It's 3:00 AM and the world is asleep, save for the nocturnal. Alone in a garage in Waller, Texas sits God's Lonely Man. He chain-smokes Kools, spins rare Beatles bootlegs, and stares at an imaginary collaged Pop Universe he has Scotch-taped to his walls: Casper the Friendly Ghost, Frankenstein, Marilyn Monroe, Salvador Dali, the Wolfman, and his beloved Beatles. If you observe him long enough, he will eventually let out a loud guffaw at a joke that only he has heard. The smile that washes over his face is as pure as a child's laughter.
This is what I encountered when I arrived at the home of Bill and Mabel Johnston in May of 2000 when I set out to document their son, visionary artist and singer-songwriter Daniel Johnston. Why was I there? Simple. I wanted to take a ride on the space shuttle. I wanted to get in the ring and go toe-to-toe with the Cosmic Kid himself. I wanted to dance with the Devil.
This eMusic Dozen is meant to take you on the fantastic journey of Daniel Johnston. It is assembled as a narrative just like the film The Devil and Daniel Johnston and contains, in my opinion, some of the greatest work of one of the great songwriters of our lifetime.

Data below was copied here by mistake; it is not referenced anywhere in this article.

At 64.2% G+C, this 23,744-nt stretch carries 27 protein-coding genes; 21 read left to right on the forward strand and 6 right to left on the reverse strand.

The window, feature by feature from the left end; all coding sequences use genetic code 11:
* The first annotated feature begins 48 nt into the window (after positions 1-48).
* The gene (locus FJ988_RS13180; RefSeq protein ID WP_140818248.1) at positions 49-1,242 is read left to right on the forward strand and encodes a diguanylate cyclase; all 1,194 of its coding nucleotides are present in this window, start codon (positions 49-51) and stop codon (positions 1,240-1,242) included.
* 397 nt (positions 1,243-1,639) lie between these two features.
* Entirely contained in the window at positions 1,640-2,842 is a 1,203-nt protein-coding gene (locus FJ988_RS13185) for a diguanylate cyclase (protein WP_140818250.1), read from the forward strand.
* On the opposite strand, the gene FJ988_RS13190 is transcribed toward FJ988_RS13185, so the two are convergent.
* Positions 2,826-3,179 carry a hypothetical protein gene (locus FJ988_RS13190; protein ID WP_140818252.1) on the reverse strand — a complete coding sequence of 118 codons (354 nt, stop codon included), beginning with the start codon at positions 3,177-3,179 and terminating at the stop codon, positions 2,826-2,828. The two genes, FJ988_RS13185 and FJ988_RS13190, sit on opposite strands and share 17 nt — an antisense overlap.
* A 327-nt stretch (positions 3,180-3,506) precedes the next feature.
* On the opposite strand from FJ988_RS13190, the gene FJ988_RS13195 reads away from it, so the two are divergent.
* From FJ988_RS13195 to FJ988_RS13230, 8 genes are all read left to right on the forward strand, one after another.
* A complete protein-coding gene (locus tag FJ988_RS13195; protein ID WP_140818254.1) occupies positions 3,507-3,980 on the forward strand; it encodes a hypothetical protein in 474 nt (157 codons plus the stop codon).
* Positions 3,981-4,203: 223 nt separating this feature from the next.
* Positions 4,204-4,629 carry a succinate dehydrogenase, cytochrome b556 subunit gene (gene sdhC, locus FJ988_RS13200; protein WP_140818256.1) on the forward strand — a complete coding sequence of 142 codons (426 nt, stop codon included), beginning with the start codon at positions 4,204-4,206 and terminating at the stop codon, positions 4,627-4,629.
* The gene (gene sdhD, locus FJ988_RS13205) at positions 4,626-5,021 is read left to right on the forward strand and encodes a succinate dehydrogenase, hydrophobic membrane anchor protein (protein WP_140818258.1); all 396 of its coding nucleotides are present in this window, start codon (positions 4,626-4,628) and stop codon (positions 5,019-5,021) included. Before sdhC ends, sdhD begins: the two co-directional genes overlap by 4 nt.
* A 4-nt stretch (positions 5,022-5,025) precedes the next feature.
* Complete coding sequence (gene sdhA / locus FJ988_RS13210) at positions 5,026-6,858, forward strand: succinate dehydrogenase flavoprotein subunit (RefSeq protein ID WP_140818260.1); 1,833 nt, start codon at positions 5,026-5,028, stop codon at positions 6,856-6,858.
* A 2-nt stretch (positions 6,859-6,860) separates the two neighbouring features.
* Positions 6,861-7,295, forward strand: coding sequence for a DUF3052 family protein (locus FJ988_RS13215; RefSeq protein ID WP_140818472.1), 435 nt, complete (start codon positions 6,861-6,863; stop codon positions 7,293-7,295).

On the last night of a very long and difficult month of filming, producer Henry Rosenthal, Daniel and I found ourselves back in the garage. It was 3:00 AM and Daniel, like Bill Murray's character in Harold Ramis 'Groundhog Day, was once again spinning some early demos the Beatles recorded at the Star Club in Hamburg, circa 1962. Daniel's arrested development is infectious and the music sounded reeeeeaaaaal gooood, like it felt when we were all back in high school. Daniel started dancing, a series of dance crazes he had in his head that were essentially an interpretive dance of his life. I grabbed my Super 16mm Bolex and danced with him. On that emulsion captured for eternity, Daniel does the Propeller, the Jackie Gleason, the Straight Jacket, the Exorcist and, last but not least, the Devil Dance during the end credit sequence of The Devil and Daniel Johnston. I was exhilarated when I walked out of that garage at 5:00 AM. Daniel had given me a gift and I knew that I'd shot the greatest piece of film of my entire life.
Satan is Real.
Jeff Feuerzeig is the director of the The Devil and Daniel Johnston, which won the Documentary Director's Award at the 2005 Sundance Film Festival